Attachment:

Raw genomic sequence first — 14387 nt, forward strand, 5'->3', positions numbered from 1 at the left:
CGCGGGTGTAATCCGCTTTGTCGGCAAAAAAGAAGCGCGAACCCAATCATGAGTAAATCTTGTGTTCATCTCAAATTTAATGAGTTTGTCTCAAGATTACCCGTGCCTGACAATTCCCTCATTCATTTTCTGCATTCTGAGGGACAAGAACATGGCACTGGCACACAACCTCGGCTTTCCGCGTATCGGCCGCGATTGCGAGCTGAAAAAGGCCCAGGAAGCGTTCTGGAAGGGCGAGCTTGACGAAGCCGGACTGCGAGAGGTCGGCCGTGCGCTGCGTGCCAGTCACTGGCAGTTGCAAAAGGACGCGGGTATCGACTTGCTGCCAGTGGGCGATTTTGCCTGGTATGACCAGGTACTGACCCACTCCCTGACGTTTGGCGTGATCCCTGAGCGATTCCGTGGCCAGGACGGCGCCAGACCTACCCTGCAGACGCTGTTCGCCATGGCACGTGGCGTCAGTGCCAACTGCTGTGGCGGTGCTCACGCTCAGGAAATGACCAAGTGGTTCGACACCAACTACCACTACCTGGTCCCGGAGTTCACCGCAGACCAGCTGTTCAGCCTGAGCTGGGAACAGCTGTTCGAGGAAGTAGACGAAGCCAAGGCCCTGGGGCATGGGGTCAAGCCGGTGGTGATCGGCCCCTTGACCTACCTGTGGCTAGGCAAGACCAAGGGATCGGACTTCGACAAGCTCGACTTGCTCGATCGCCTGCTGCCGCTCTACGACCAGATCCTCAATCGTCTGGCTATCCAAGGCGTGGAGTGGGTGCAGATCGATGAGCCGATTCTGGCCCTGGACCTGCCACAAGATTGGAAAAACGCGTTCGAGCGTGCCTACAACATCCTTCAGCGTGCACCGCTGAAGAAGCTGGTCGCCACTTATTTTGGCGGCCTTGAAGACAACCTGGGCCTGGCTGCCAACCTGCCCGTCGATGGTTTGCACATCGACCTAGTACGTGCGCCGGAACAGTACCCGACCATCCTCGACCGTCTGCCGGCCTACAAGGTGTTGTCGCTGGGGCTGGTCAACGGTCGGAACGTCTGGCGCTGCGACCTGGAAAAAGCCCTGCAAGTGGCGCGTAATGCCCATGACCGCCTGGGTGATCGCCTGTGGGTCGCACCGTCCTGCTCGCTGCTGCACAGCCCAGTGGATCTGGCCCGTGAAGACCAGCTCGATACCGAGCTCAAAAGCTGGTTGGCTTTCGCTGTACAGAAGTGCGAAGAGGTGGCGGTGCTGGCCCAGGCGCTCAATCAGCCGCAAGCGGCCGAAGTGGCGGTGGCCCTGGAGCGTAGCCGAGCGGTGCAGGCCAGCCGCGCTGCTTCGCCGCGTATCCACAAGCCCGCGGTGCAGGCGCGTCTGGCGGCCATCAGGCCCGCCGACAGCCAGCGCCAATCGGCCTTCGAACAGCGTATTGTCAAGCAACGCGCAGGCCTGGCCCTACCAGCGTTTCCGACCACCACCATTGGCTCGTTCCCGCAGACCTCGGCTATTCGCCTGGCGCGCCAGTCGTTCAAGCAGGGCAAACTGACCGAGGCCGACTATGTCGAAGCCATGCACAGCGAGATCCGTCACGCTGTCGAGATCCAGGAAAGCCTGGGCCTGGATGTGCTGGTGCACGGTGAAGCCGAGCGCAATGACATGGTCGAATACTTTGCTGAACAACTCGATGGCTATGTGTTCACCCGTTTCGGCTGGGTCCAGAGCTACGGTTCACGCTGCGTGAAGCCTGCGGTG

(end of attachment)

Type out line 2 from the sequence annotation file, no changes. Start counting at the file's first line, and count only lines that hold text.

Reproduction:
CGCGGGTGTAATCCGCTTTGTCGGCAAAAAAGAAGCGCGAACCCAATCATGAGTAAATCTTGTGTTCATCTCAAATTTAATGAGTTTGTCTCAAGATTACCCGTGCCTGACAATTCCCTCATTCATTTTCTGCATTCTGAGGGACAAGAACATGGCACTGGCACACAACCTCGGCTTTCCGCGTATCGGCCGCGATTGCGAGCTGAAAAAGGCCCAGGAAGCGTTCTGGAAGGGCGAGCTTGACGAAGCCGGACTGCGAGAGGTCGGCCGTGCGCTGCGTGCCAGTCACTGGCAGTTGCAAAAGGACGCGGGTATCGACTTGCTGCCAGTGGGCGATTTTGCCTGGTATGACCAGGTACTGACCCACTCCCTGACGTTTGGCGTGATCCCTGAGCGATTCCGTGGCCAGGACGGCGCCAGACCTACCCTGCAGACGCTGTTCGCCATGGCACGTGGCGTCAGTGCCAACTGCTGTGGCGGTGCTCACGCTCAGGAAATGACCAAGTGGTTCGACACCAACTACCACTACCTGGTCCCGGAGTTCACCGCAGACCAGCTGTTCAGCCTGAGCTGGGAACAGCTGTTCGAGGAAGTAGACGAAGCCAAGGCCCTGGGGCATGGGGTCAAGCCGGTGGTGATCGGCCCCTTGACCTACCTGTGGCTAGGCAAGACCAAGGGATCGGACTTCGACAAGCTCGACTTGCTCGATCGCCTGCTGCCGCTCTACGACCAGATCCTCAATCGTCTGGCTATCCAAGGCGTGGAGTGGGTGCAGATCGATGAGCCGATTCTGGCCCTGGACCTGCCACAAGATTGGAAAAACGCGTTCGAGCGTGCCTACAACATCCTTCAGCGTGCACCGCTGAAGAAGCTGGTCGCCACTTATTTTGGCGGCCTTGAAGACAACCTGGGCCTGGCTGCCAACCTGCCCGTCGATGGTTTGCACATCGACCTAGTACGTGCGCCGGAACAGTACCCGACCATCCTCGACCGTCTGCCGGCCTACAAGGTGTTGTCGCTGGGGCTGGTCAACGGTCGGAACGTCTGGCGCTGCGACCTGGAAAAAGCCCTGCAAGTGGCGCGTAATGCCCATGACCGCCTGGGTGATCGCCTGTGGGTCGCACCGTCCTGCTCGCTGCTGCACAGCCCAGTGGATCTGGCCCGTGAAGACCAGCTCGATACCGAGCTCAAAAGCTGGTTGGCTTTCGCTGTACAGAAGTGCGAAGAGGTGGCGGTGCTGGCCCAGGCGCTCAATCAGCCGCAAGCGGCCGAAGTGGCGGTGGCCCTGGAGCGTAGCCGAGCGGTGCAGGCCAGCCGCGCTGCTTCGCCGCGTATCCACAAGCCCGCGGTGCAGGCGCGTCTGGCGGCCATCAGGCCCGCCGACAGCCAGCGCCAATCGGCCTTCGAACAGCGTATTGTCAAGCAACGCGCAGGCCTGGCCCTACCAGCGTTTCCGACCACCACCATTGGCTCGTTCCCGCAGACCTCGGCTATTCGCCTGGCGCGCCAGTCGTTCAAGCAGGGCAAACTGACCGAGGCCGACTATGTCGAAGCCATGCACAGCGAGATCCGTCACGCTGTCGAGATCCAGGAAAGCCTGGGCCTGGATGTGCTGGTGCACGGTGAAGCCGAGCGCAATGACATGGTCGAATACTTTGCTGAACAACTCGATGGCTATGTGTTCACCCGTTTCGGCTGGGTCCAGAGCTACGGTTCACGCTGCGTGAAGCCTGCGGTG